We are collaborating with Ian Piumarta to produce a dynamic translation engine for Squeak, inspired by Eliot Miranda's BrouHaHa Smalltalk [Mira87] and his later work with portable threaded code. A top priority is to build the entire engine in Smalltalk to keep it entirely portable.
Just as we wanted Squeak to be endowed with music and sound capability, we also wanted it to be easily interconnected with the rest of the computing world. To this end, we are adding network stream and datagram support to the system. While not yet complete, the current facilities already support TCP/IP clients and servers on Macintosh and Windows 95/NT, with UNIX support to follow soon.
As far as we know, Squeak is the first practical Smalltalk system written in itself that is complete and self-supporting. Squeak runs the Smalltalk code describing its own virtual machine fast enough for debugging purposes: although it requires some patience, one can actually interact with menus and windows in this mode. This is no mean feat, considering that every memory reference in the inner loop of BitBlt is running in Smalltalk.
To achieve useful levels of performance, the Smalltalk code of the virtual machine is translated into C, yielding a speedup of approximately 450. Part of this performance gain, a factor of 3.4, can be attributed to the inlining of function calls in the translation process. The translator can also be used to generate primitive methods for computationally intensive inner loops that manipulate fundamental data types of the machine such as bytes, integers, floats, and arrays of these types.
The Squeak virtual machine, since its source code is publicly available, serves as an updated reference implementation for Smalltalk-80. This is especially valuable now that the classic Blue and Green Books [Gold83] [Kras83] are out of print. A number of design choices made in the Blue Book that were appropriate for the slower speed and limited address space of the computer systems of the early 1980's have been revisited, especially those relating to object memory and storage reclamation. Squeak also updates the multimedia components of this reference system by adding color support and image transformation capabilities to BitBlt and by including sound output. While Squeak is not the first Smalltalk to use modern storage management or to support multimedia, it makes a valuable contribution by delivering these capabilities in a small one-language package that is freely available, and that runs identically on all platforms.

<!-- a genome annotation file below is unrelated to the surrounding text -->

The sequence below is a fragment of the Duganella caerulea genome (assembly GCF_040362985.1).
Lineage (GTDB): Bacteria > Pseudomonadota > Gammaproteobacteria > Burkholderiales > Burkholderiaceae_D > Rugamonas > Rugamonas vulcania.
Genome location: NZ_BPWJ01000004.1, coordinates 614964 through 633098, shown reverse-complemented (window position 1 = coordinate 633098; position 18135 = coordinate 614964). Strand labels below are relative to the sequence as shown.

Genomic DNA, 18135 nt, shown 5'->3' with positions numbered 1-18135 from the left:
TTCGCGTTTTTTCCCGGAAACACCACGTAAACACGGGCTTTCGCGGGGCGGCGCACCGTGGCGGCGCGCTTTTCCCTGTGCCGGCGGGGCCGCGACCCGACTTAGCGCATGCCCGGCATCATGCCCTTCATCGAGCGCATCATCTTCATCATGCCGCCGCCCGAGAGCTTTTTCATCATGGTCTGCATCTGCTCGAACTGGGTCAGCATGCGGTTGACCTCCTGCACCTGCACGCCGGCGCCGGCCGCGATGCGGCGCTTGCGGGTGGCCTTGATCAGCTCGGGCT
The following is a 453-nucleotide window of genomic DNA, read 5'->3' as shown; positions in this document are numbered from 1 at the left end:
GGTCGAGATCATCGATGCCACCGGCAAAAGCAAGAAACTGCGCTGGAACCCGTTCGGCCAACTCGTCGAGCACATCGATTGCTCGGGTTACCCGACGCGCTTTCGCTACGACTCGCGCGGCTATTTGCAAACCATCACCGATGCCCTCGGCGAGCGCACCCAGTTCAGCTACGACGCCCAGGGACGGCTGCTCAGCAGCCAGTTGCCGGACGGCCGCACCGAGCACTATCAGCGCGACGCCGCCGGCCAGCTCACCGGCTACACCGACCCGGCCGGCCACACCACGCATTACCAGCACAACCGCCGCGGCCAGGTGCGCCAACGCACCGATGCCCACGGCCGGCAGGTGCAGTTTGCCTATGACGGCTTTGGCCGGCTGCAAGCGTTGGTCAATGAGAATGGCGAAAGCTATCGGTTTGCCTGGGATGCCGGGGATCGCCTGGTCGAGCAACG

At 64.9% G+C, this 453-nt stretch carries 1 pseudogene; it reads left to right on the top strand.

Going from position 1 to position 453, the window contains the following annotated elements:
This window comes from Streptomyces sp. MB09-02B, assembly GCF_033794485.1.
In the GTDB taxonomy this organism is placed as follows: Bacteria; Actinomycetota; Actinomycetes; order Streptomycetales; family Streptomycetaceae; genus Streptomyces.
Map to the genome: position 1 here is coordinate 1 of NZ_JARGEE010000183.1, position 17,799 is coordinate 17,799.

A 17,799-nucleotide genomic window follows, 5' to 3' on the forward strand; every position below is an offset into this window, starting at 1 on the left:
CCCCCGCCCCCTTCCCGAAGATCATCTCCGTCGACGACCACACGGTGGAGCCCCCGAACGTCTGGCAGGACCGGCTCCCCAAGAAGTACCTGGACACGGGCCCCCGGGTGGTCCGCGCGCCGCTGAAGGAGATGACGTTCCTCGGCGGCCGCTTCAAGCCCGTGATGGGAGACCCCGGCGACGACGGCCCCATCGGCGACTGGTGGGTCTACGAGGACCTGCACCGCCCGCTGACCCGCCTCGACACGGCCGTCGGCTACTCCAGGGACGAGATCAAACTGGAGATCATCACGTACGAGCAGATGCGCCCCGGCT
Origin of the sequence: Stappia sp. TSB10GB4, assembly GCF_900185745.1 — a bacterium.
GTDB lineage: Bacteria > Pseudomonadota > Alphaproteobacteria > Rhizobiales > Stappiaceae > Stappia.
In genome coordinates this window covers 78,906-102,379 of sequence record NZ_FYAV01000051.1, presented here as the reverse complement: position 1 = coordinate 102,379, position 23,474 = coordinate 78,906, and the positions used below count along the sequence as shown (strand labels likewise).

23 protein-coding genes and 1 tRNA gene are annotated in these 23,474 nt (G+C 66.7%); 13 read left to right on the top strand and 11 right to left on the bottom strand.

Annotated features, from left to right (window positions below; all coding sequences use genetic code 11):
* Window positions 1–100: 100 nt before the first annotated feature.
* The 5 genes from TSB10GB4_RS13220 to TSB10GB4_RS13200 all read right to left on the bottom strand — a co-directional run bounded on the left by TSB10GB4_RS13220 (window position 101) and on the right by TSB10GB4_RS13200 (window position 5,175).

While we considered using Java for our project, we still feel that Smalltalk offers a better environment for research and development. At a time when the world is moving toward native host widgets, we still feel that there is power and inspiration in having all of the code for every aspect of computation and display be immediately accessible, changeable, and identical across platforms. Finally, when most development environments fill 100 megabytes of disk space or more, Squeak is a portable, malleable, full-service computing environment, including browsing, split-second recompilation, and source debugging tools, all in a 1-megabyte footprint. Though many of its strengths are rooted in the past, Squeak is suited to the intimate computing potential of PDAs and the Internet, and our work is, now more than ever, inspired by the future.
The authors wish to acknowledge the support of Apple Computer throughout this project, especially Jim Spohrer, Don Norman, and Elizabeth Greer. We especially appreciate their wisdom in seeing that Squeak would be worth more if it were made freely available. We also wish to thank the entire Squeak community for their encouragement and support, especially those who have submitted code or donated their time and energy to maintaining Squeak ports and the Squeak mailing list and web sites.